15 Do’s and Don’t for College Roommates

Do invite special friends over to your room to visit if you choose to do so.
Don’t take the friendship to the next level in the other roommate’s bed — especially if the roommate is in it.

Do share occasional food items.
Don’t chew up her tootsie rolls and reform them in the wrapper when you realize she’s stolen your Pop-Tarts.

Do split up housekeeping duties.
Don’t dump your trash in her can because you don’t feel like emptying it, no matter how good of an idea that is

Do listen when she wants to gush about how great her new boyfriend is.
Don’t drunkenly make-out with him to prove her wrong.

Do share clothing items with each other if agreed upon.
Don’t wear the item to a frat house if you don’t want to have to replace it.

Do open your door to welcome other residents to pop in and say hello.
Don’t do it when your roommate is naked.

Do celebrate your shared interests.
Don’t request a roommate switch because she’s not a Harry Potter fan.

Do respect her privacy.
Don’t read her texts or rummage around in her drawers unless you want to learn things about her – or yourself – that you do not want to know.

Do set up rules about alcohol use in the room.
Don’t drink her vodka and refill the bottle with water when she’s away for the weekend.

Do communicate if problems pop up.
Don’t ghost her IRL.

Do be open about sharing your things.
Don’t take her last La Croix without asking unless you’re okay with Regina George-like retaliation.

Do make it a point to keep things tidy.
Don’t forget that leaving dirty underwear on the floor – in plain sight, or worse, on her side of the room – will result in everyone else in your dorm knowing about it … not to mention a fun new nickname.

Do hold her hair back when she overindulges.
Don’t judge; you might be the one kneeling on the floor the next time.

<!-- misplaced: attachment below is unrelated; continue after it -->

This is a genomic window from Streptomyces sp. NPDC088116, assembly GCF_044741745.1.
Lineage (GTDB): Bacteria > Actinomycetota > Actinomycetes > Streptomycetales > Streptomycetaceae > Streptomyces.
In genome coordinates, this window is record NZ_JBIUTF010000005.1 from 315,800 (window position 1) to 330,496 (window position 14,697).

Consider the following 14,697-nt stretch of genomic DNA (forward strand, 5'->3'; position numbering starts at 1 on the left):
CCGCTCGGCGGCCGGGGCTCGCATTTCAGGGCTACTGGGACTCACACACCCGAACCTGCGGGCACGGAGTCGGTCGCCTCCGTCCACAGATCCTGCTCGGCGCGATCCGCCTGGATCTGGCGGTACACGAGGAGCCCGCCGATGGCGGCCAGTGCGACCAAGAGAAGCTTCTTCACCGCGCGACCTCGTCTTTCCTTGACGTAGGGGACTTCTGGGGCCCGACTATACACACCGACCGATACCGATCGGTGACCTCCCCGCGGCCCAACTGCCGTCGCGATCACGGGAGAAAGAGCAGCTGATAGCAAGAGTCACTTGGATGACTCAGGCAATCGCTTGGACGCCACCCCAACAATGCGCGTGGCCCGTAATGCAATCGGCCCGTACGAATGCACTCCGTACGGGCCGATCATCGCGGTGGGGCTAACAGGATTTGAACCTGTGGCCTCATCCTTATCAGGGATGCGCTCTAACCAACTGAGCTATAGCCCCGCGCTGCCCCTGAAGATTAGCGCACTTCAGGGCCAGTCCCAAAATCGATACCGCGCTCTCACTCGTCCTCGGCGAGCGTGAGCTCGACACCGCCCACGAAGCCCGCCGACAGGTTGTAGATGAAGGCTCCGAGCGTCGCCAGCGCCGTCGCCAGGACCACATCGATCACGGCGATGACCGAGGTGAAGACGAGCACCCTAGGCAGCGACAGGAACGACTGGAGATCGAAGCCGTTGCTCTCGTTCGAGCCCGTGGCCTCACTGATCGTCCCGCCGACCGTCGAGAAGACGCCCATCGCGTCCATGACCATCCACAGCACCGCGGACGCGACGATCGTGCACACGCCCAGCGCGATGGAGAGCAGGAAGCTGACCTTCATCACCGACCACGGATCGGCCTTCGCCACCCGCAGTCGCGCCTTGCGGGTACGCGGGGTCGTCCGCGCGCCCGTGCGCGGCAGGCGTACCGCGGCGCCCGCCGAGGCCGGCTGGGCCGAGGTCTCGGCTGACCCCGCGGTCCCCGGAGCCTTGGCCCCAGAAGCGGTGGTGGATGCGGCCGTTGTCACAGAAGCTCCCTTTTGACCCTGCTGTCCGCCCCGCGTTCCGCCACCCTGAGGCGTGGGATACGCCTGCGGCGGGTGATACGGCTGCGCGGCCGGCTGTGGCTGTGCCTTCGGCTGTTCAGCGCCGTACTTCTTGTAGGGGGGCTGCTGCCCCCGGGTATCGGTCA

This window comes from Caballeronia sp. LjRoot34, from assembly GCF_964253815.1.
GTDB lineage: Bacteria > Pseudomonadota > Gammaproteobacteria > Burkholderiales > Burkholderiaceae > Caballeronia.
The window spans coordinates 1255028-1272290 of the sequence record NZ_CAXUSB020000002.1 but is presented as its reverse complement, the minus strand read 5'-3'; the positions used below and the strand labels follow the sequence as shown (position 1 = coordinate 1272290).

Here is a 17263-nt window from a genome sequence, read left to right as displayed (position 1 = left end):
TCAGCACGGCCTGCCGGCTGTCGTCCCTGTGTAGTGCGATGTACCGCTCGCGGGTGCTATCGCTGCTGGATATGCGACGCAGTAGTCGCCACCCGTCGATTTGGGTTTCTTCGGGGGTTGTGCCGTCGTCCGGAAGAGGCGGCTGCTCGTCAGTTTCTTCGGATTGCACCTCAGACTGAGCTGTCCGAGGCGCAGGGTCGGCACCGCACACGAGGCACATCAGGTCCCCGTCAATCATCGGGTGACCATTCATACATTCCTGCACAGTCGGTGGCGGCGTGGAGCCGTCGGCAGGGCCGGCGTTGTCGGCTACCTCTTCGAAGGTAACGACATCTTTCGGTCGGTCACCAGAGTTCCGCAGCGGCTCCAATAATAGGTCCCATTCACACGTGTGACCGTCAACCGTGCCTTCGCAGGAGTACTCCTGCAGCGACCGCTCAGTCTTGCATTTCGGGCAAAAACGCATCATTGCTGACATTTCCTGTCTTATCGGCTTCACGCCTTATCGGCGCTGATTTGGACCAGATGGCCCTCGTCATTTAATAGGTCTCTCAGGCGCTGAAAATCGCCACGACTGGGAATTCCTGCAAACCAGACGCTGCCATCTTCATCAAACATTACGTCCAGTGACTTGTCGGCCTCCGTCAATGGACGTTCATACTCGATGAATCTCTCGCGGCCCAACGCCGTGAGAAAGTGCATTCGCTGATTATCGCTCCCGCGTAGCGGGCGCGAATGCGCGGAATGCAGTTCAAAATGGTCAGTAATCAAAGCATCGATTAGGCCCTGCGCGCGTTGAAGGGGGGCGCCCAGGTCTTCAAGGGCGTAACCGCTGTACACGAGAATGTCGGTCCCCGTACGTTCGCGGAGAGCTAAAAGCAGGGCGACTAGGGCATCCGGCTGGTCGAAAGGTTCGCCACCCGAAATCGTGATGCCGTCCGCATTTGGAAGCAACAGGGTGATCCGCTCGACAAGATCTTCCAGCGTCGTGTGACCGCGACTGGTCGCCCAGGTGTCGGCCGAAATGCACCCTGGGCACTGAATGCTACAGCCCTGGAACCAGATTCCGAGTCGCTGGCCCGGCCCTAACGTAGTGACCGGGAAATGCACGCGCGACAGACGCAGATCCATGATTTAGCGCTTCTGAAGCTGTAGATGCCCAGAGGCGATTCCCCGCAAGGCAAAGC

Do use ear buds when she’s sleeping and you’re up late watching Netflix.
Don’t quote entire scenes from The Office out loud, no matter how tempting it is.

Do make it a point to keep an open mind and appreciate each other’s differences even if you aren’t a great match.
Don’t forget that your dorm room might be one of the most important classrooms you’ll have.

If you enjoy reading about Do’s and Don’ts here are some more, this time about Dom shoppingDo’s and Don’ts of Dorm Shopping 

More information about roommate issues in Roommate Problems? How to Help Your Unhappy College Student

About Michelle Newman

Michelle Newman is one of the hosts and producers of The Pop Culture Preservation Society, a podcast dedicated to preserving the pop culture nuggets of our GenX childhoods, from Barry Manilow and the Bee Gees to Battle of The Network Stars. She’s spent the past nine years writing for publications like Grown & Flown, Entertainment Weekly, and The Girlfriend, as well as for her (now silent) blog, You’re My Favorite Today. A recent empty nester, Michelle finds immense joy connecting with others through the memories of their 70s childhoods. Follow the Pop Culture Preservation Society on Instagram and listen wherever you get podcasts!